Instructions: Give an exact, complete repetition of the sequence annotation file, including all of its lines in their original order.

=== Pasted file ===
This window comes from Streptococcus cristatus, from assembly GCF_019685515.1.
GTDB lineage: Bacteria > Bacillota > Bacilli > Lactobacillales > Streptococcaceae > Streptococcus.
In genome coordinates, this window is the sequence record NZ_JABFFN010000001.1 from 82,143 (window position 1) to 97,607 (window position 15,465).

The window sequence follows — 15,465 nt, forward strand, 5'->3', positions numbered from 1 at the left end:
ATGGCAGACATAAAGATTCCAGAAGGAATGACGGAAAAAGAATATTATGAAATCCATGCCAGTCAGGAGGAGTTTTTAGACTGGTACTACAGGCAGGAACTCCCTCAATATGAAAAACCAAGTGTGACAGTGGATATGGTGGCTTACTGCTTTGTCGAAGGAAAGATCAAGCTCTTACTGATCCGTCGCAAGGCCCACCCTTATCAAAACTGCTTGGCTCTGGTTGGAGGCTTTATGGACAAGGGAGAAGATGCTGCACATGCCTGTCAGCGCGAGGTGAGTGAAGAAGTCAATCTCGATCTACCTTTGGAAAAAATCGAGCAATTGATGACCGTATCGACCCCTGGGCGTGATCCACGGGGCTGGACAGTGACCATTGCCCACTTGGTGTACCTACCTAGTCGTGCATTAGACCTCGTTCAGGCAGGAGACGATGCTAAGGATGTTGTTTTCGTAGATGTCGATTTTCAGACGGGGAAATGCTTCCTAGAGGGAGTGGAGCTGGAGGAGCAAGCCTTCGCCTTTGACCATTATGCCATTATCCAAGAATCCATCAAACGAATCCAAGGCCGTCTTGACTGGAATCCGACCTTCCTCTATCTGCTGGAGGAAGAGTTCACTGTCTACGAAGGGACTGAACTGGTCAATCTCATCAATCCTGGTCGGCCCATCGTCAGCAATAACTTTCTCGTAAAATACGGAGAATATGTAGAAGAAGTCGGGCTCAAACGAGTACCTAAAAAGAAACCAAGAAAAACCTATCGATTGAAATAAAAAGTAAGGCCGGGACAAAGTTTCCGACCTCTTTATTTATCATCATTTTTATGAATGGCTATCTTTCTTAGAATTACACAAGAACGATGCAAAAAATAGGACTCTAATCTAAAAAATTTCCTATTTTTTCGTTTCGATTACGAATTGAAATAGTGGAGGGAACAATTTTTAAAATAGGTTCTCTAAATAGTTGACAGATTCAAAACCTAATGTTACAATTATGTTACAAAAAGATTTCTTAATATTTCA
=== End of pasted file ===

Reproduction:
This window comes from Streptococcus cristatus, from assembly GCF_019685515.1.
GTDB lineage: Bacteria > Bacillota > Bacilli > Lactobacillales > Streptococcaceae > Streptococcus.
In genome coordinates, this window is the sequence record NZ_JABFFN010000001.1 from 82,143 (window position 1) to 97,607 (window position 15,465).

The window sequence follows — 15,465 nt, forward strand, 5'->3', positions numbered from 1 at the left end:
ATGGCAGACATAAAGATTCCAGAAGGAATGACGGAAAAAGAATATTATGAAATCCATGCCAGTCAGGAGGAGTTTTTAGACTGGTACTACAGGCAGGAACTCCCTCAATATGAAAAACCAAGTGTGACAGTGGATATGGTGGCTTACTGCTTTGTCGAAGGAAAGATCAAGCTCTTACTGATCCGTCGCAAGGCCCACCCTTATCAAAACTGCTTGGCTCTGGTTGGAGGCTTTATGGACAAGGGAGAAGATGCTGCACATGCCTGTCAGCGCGAGGTGAGTGAAGAAGTCAATCTCGATCTACCTTTGGAAAAAATCGAGCAATTGATGACCGTATCGACCCCTGGGCGTGATCCACGGGGCTGGACAGTGACCATTGCCCACTTGGTGTACCTACCTAGTCGTGCATTAGACCTCGTTCAGGCAGGAGACGATGCTAAGGATGTTGTTTTCGTAGATGTCGATTTTCAGACGGGGAAATGCTTCCTAGAGGGAGTGGAGCTGGAGGAGCAAGCCTTCGCCTTTGACCATTATGCCATTATCCAAGAATCCATCAAACGAATCCAAGGCCGTCTTGACTGGAATCCGACCTTCCTCTATCTGCTGGAGGAAGAGTTCACTGTCTACGAAGGGACTGAACTGGTCAATCTCATCAATCCTGGTCGGCCCATCGTCAGCAATAACTTTCTCGTAAAATACGGAGAATATGTAGAAGAAGTCGGGCTCAAACGAGTACCTAAAAAGAAACCAAGAAAAACCTATCGATTGAAATAAAAAGTAAGGCCGGGACAAAGTTTCCGACCTCTTTATTTATCATCATTTTTATGAATGGCTATCTTTCTTAGAATTACACAAGAACGATGCAAAAAATAGGACTCTAATCTAAAAAATTTCCTATTTTTTCGTTTCGATTACGAATTGAAATAGTGGAGGGAACAATTTTTAAAATAGGTTCTCTAAATAGTTGACAGATTCAAAACCTAATGTTACAATTATGTTACAAAAAGATTTCTTAATATTTCA